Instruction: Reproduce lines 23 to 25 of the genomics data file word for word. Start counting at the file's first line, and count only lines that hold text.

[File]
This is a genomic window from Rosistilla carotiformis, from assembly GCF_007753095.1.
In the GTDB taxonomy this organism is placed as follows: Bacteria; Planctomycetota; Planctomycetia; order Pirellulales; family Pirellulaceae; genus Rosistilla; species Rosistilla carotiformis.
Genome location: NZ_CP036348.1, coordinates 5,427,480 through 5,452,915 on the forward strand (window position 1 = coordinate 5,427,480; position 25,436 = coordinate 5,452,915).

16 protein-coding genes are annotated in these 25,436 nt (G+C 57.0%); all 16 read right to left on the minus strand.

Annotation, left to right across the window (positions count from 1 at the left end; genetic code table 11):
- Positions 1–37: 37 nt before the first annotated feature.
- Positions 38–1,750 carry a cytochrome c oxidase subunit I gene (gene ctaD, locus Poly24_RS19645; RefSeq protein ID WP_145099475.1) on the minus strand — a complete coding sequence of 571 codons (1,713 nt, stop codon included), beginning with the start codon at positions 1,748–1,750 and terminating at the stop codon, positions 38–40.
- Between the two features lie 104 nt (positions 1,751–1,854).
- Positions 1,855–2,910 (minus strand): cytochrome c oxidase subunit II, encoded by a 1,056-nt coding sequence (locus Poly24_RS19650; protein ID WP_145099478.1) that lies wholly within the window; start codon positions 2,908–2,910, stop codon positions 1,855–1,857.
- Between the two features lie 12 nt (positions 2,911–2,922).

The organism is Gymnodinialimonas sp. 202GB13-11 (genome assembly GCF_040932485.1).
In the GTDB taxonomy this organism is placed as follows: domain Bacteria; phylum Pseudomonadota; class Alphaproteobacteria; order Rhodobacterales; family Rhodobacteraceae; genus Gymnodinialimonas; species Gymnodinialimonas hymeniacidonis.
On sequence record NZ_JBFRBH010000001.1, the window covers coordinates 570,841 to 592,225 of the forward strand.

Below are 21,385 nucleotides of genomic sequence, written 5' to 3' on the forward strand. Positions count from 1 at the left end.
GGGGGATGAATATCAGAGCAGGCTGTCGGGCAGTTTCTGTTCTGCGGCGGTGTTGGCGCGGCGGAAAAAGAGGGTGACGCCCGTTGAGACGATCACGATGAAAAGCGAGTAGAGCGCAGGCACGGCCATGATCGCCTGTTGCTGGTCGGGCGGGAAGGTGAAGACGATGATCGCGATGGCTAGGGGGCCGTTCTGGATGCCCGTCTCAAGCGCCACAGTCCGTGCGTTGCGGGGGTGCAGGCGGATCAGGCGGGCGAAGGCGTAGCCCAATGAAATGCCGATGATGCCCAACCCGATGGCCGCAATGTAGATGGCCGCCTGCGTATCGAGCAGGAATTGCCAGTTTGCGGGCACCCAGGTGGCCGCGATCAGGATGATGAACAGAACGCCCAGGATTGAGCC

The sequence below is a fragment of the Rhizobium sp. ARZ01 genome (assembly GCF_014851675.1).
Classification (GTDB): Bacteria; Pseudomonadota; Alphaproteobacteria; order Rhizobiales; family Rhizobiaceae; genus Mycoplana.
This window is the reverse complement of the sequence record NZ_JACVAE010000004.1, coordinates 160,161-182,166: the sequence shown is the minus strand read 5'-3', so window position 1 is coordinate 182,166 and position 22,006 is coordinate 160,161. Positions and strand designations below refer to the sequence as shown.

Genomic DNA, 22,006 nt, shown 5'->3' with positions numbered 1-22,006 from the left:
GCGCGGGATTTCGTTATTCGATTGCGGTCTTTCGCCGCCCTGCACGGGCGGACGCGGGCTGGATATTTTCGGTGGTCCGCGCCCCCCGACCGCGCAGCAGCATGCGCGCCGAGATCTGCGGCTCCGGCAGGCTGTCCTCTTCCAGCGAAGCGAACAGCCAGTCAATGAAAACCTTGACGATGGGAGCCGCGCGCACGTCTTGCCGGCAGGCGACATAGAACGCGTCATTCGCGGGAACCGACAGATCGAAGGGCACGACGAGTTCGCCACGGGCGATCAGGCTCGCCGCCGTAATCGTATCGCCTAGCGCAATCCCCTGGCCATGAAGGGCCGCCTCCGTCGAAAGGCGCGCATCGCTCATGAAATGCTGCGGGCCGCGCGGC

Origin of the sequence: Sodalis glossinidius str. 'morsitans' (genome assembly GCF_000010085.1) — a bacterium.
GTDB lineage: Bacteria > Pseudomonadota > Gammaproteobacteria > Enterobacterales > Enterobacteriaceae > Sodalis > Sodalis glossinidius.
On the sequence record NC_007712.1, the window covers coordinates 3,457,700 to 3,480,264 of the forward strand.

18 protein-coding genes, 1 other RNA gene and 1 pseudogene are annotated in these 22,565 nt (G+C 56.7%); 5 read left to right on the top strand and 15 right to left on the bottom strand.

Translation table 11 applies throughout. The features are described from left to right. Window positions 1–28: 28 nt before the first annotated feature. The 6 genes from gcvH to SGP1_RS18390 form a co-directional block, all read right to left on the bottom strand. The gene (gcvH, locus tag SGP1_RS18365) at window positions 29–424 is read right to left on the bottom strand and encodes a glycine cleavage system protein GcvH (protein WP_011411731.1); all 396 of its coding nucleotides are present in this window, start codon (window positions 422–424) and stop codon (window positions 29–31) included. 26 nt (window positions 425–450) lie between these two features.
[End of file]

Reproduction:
On the sequence record NC_007712.1, the window covers coordinates 3,457,700 to 3,480,264 of the forward strand.

18 protein-coding genes, 1 other RNA gene and 1 pseudogene are annotated in these 22,565 nt (G+C 56.7%); 5 read left to right on the top strand and 15 right to left on the bottom strand.

Translation table 11 applies throughout. The features are described from left to right. Window positions 1–28: 28 nt before the first annotated feature. The 6 genes from gcvH to SGP1_RS18390 form a co-directional block, all read right to left on the bottom strand. The gene (gcvH, locus tag SGP1_RS18365) at window positions 29–424 is read right to left on the bottom strand and encodes a glycine cleavage system protein GcvH (protein WP_011411731.1); all 396 of its coding nucleotides are present in this window, start codon (window positions 422–424) and stop codon (window positions 29–31) included. 26 nt (window positions 425–450) lie between these two features.